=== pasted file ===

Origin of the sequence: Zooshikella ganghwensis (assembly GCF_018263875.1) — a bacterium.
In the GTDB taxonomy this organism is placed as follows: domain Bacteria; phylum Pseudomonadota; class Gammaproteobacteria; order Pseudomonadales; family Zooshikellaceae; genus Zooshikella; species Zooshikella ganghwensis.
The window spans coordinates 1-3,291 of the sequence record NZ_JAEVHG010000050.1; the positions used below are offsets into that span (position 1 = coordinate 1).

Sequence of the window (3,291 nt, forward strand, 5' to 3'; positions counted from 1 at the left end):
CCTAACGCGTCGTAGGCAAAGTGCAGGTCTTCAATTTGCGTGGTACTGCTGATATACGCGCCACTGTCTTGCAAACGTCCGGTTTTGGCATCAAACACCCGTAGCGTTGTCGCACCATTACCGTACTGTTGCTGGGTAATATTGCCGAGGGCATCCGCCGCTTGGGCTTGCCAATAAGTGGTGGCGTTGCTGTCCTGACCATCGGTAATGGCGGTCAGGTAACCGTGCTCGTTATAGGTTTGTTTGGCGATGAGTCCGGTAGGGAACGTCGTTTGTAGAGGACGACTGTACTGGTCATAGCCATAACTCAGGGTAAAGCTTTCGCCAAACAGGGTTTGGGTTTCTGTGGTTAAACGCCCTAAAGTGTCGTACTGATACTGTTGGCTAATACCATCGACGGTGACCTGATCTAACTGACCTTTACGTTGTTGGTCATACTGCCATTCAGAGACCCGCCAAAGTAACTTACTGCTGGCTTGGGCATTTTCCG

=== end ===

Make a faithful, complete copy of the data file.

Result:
Origin of the sequence: Zooshikella ganghwensis (assembly GCF_018263875.1) — a bacterium.
In the GTDB taxonomy this organism is placed as follows: domain Bacteria; phylum Pseudomonadota; class Gammaproteobacteria; order Pseudomonadales; family Zooshikellaceae; genus Zooshikella; species Zooshikella ganghwensis.
The window spans coordinates 1-3,291 of the sequence record NZ_JAEVHG010000050.1; the positions used below are offsets into that span (position 1 = coordinate 1).

Sequence of the window (3,291 nt, forward strand, 5' to 3'; positions counted from 1 at the left end):
CCTAACGCGTCGTAGGCAAAGTGCAGGTCTTCAATTTGCGTGGTACTGCTGATATACGCGCCACTGTCTTGCAAACGTCCGGTTTTGGCATCAAACACCCGTAGCGTTGTCGCACCATTACCGTACTGTTGCTGGGTAATATTGCCGAGGGCATCCGCCGCTTGGGCTTGCCAATAAGTGGTGGCGTTGCTGTCCTGACCATCGGTAATGGCGGTCAGGTAACCGTGCTCGTTATAGGTTTGTTTGGCGATGAGTCCGGTAGGGAACGTCGTTTGTAGAGGACGACTGTACTGGTCATAGCCATAACTCAGGGTAAAGCTTTCGCCAAACAGGGTTTGGGTTTCTGTGGTTAAACGCCCTAAAGTGTCGTACTGATACTGTTGGCTAATACCATCGACGGTGACCTGATCTAACTGACCTTTACGTTGTTGGTCATACTGCCATTCAGAGACCCGCCAAAGTAACTTACTGCTGGCTTGGGCATTTTCCG